It’s also harder to win a lawsuit if you quit the job. You need to keep going until the lawsuit is complete or until you’re fired (in which case you’ll have a stronger suit).
You also shouldn’t ignore the problem or try to deal with it by yourself.
Seeking a lawyer sooner rather than later is crucial if you want a case to go well. You’ll collect evidence and documents throughout the process and a lawyer helps to organize everything.
Even if you choose not to sue an employer, having a lawyer on your side prevents mistakes. They’ll guide you through the process from the initial report through the potential lawsuit. Don’t ruin your chances by trying to be independent.
What’s the Process for Reporting and Handling Workplace Discrimination?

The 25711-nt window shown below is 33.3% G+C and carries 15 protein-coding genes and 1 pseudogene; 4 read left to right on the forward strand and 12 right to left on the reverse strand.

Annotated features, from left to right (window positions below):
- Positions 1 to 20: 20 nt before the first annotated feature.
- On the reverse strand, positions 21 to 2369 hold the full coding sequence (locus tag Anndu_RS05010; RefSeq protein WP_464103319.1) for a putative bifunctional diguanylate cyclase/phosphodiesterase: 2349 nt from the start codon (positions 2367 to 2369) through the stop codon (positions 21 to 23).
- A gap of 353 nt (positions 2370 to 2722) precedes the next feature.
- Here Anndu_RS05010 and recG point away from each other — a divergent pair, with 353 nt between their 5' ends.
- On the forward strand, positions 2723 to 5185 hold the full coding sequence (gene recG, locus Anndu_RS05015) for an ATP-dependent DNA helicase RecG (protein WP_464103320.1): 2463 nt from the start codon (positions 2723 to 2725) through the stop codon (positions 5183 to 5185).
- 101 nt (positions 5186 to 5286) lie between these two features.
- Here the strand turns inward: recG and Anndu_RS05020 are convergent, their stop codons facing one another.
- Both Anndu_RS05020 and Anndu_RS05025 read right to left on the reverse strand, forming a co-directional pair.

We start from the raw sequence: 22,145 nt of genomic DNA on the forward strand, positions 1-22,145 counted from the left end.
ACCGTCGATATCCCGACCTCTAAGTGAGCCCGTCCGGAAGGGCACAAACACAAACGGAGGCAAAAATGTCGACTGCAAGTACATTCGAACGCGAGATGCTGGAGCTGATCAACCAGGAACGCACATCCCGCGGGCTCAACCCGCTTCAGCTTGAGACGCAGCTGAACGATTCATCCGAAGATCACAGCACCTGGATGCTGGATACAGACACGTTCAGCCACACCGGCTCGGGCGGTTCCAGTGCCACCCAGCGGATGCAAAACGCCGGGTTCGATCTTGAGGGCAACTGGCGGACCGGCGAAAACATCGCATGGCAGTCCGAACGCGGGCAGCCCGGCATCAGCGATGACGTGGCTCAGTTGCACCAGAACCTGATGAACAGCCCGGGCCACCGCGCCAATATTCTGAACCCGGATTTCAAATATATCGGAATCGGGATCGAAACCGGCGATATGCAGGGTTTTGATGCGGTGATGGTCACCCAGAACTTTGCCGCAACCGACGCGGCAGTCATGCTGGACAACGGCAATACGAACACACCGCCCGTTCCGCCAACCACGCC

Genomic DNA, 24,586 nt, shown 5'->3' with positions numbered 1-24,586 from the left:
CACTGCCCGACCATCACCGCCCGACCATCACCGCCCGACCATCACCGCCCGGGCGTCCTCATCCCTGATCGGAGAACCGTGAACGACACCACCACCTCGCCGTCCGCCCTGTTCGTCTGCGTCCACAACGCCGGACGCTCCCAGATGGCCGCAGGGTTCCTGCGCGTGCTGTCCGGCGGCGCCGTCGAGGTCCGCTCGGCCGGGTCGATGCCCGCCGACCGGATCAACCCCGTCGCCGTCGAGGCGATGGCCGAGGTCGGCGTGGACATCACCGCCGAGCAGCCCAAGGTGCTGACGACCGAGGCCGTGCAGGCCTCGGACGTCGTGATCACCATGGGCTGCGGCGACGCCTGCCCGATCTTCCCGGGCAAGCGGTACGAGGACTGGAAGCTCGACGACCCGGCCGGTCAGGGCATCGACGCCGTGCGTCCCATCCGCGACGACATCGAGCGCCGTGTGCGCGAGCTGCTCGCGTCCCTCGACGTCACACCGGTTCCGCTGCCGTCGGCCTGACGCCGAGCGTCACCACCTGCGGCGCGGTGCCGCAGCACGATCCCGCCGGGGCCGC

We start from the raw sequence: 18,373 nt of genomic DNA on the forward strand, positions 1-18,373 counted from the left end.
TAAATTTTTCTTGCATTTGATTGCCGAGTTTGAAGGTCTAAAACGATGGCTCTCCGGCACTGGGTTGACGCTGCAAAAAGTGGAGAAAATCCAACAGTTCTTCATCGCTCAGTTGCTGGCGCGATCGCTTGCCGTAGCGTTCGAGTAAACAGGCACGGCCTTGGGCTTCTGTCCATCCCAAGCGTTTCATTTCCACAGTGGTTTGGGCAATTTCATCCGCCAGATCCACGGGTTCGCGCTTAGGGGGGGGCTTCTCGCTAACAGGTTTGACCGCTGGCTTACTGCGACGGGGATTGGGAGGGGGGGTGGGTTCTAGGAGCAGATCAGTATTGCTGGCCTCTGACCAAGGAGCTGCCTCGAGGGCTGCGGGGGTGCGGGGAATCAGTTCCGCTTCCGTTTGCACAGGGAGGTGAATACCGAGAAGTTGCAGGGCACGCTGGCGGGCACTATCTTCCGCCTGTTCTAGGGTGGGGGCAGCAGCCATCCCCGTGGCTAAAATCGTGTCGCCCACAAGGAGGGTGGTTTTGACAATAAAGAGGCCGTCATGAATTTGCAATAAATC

Once you know or suspect that an employer is discriminating against you, you can start taking notes.
With notes in hand, contact a lawyer (like the helpful lawyers at Community Law) as soon as possible. They’ll help you decide if you have a case, explain your rights, and help you come up with a plan. There are steps in place for reporting harassment or discrimination but they might be complicated if you’ve never done it before.
They’ll make sure you meet any required deadlines and they’ll keep track of your documentation. This helps you avoid foul play or coverups and keeps you organized.
You want to report the discrimination to the company with an internal complaint. Different businesses have different processes for this. If you’re confused, talk to Human Resources.
Having a documented complaint shows a judge that your problems are on paper. It also gives your workplace the opportunity to fix the problem. Not fixing the problem once it’s documented gives your future potential lawsuit more weight.
Don’t stop taking notes once you’ve made the complaint. Both before and after, make a timeline of events. Try to keep track of dates and times and specific quotes or actions.